Reinsurance market renewals
In 2020, the reinsurance industry experienced one of its most challenging periods in many years. Several years of high industry losses along with historical low interest rates have driven positive rate development and a shift to a hardening market within certain market segments.
Additionally, the global spread of COVID-19 and its impact on the global economy has added significant uncertainty to insurance coverage and losses and has further disrupted the reinsurance industry. As such, the reinsurance renewals for January 2021 provide a good insight into the condition of the reinsurance market with respect to pricing, capital flows, contract terms, and outlook for the remaining renewals throughout the year.
Each reinsurance renewal period brings its own unique challenges and opportunities, and this year’s renewal was no different. The January renewals are considered the most important renewal of the year in the reinsurance and ILS market. The majority of large global reinsurance programs and reinsurance contracts for select reinsurers in the U.S., Canada and Europe, are negotiated for the year during this period.
Over the past few years, the reinsurance market has experienced a shift in market sentiment with changing views of risk from past loss experience and constrained capacity. This has led to wide-ranging price improvements across various geographic markets and risk perils combined with a tightening of contract terms and stricter coverage conditions. These market attributes are reflective of the hardening witnessed in various reinsurance market segments over the past few years with cedants (companies ceding part or their risks to the reinsurance or ILS market) facing stricter market conditions. The most notable part in this development has been the retrocession market (reinsurance risk transfer to another reinsurer), which experienced even more pressure from loss events, trapped capital and even periodic dislocated market conditions with continued demand for capacity.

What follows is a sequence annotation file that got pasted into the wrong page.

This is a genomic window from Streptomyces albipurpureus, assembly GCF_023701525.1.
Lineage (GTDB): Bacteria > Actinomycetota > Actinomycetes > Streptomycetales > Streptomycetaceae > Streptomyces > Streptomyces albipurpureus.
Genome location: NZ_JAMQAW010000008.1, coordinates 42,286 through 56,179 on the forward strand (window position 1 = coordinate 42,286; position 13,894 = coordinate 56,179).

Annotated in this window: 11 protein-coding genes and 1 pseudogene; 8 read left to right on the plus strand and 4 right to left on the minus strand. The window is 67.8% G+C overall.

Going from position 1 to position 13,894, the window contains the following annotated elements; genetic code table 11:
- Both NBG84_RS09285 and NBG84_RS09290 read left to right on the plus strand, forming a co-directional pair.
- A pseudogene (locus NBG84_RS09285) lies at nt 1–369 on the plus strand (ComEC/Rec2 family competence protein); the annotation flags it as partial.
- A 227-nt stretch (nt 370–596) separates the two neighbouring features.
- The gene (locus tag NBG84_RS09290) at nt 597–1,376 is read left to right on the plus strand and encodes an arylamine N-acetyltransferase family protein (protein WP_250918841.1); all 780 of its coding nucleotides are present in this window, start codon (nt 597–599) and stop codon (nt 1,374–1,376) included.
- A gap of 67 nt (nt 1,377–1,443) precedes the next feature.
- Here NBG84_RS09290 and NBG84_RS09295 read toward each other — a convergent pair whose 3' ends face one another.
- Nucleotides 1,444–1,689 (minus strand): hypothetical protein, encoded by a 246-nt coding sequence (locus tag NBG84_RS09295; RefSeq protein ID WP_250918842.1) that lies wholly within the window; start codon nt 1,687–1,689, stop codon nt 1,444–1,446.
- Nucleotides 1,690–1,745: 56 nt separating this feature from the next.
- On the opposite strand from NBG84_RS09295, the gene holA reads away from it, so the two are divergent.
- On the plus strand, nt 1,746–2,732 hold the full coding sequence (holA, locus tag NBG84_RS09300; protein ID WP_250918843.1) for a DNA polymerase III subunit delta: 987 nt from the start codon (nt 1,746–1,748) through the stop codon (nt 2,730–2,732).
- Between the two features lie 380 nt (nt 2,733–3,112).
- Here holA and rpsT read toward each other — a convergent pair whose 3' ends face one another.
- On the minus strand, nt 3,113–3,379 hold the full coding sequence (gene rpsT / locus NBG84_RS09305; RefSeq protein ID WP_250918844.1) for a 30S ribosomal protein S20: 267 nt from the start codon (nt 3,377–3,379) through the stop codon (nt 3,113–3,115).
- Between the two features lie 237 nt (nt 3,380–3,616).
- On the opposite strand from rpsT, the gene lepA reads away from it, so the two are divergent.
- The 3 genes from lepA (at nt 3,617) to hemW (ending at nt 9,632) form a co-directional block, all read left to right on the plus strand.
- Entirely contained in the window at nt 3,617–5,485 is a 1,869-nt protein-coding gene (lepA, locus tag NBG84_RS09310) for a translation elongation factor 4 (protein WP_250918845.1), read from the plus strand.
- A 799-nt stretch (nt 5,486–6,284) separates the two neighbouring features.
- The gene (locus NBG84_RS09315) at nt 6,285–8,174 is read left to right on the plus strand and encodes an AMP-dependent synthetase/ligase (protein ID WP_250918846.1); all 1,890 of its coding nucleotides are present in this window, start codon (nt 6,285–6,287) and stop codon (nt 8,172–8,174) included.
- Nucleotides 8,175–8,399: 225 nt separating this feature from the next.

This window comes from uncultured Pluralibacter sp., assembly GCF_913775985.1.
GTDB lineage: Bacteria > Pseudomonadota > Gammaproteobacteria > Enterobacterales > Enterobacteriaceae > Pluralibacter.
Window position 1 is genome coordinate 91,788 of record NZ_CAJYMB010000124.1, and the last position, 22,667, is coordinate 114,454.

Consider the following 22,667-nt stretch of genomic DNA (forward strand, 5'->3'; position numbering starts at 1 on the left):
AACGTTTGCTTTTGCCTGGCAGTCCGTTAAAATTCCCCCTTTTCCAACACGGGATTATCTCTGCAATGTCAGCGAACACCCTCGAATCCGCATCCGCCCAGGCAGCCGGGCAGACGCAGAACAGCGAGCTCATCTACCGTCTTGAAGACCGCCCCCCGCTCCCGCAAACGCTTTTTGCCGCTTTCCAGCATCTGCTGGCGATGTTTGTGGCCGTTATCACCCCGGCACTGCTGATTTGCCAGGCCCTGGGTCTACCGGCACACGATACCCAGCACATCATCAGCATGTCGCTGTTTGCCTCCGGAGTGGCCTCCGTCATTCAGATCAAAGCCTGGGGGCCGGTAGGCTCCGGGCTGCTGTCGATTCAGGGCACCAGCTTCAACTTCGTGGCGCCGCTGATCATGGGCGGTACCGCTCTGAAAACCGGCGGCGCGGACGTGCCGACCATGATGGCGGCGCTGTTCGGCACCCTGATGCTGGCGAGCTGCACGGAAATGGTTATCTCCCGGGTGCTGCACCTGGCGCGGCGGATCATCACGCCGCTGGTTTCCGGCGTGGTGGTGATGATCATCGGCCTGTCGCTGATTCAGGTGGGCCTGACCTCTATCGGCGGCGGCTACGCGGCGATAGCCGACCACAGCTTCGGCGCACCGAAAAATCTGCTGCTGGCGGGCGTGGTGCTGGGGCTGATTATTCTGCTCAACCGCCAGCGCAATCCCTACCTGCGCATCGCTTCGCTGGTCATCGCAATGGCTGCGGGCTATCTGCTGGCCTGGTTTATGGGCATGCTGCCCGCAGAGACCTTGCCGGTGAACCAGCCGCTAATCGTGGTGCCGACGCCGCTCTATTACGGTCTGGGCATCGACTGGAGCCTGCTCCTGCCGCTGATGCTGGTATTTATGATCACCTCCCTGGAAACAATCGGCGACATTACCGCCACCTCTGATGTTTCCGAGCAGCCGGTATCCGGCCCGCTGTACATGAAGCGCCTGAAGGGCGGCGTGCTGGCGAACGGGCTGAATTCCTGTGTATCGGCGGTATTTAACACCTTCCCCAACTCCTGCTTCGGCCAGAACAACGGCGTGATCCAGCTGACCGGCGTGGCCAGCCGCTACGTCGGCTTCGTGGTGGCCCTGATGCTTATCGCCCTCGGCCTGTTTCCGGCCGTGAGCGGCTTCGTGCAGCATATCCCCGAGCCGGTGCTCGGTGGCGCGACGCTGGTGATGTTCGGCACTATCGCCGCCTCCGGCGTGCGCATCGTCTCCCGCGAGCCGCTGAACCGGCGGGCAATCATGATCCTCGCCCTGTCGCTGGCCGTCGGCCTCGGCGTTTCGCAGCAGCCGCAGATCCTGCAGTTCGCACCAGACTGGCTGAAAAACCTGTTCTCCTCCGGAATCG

The market hardening from past loss experience was further exacerbated by COVID-19 in 2020. The pandemic outbreak, which appeared largely as an exogenous event to the industry, further disrupted an already stressed reinsurance industry. Insurance losses and ongoing uncertainty on ultimate loss levels from COVID-19 affected the reinsurance industry on both sides of the balance sheet, eroding solvency levels and forcing some reinsurers to recapitalize to strengthen their balance sheets.
COVID-19 therefore added a new dynamic to the reinsurance market, bringing more challenges to the January 2021 renewals. Uncertainty concerning liability for COVID-19 exposures and ultimate losses related to business interruption complicated contract negotiations. To some extent, a highly active event year in the U.S. with high frequency of low- and medium-sized insurance loss events, further supported expectations on rate increases for the 2021 renewals.
The January 2021 renewals were characterized by a shift in focus towards more disciplined underwriting with improvements in terms and conditions and a revision of contract wording in relation to potential claims “leakage”. The uncertainty on claims coverage from COVID-19 resulted in a stronger focus on contract language such as communicable disease exclusions and specific perils covered. Broader conditions were addressed as well with respect to collateral release terms along with stricter exclusion of cyber risk, following an active year of cyber-attacks and after COVID-19 revealed the extent of business interruption exposures.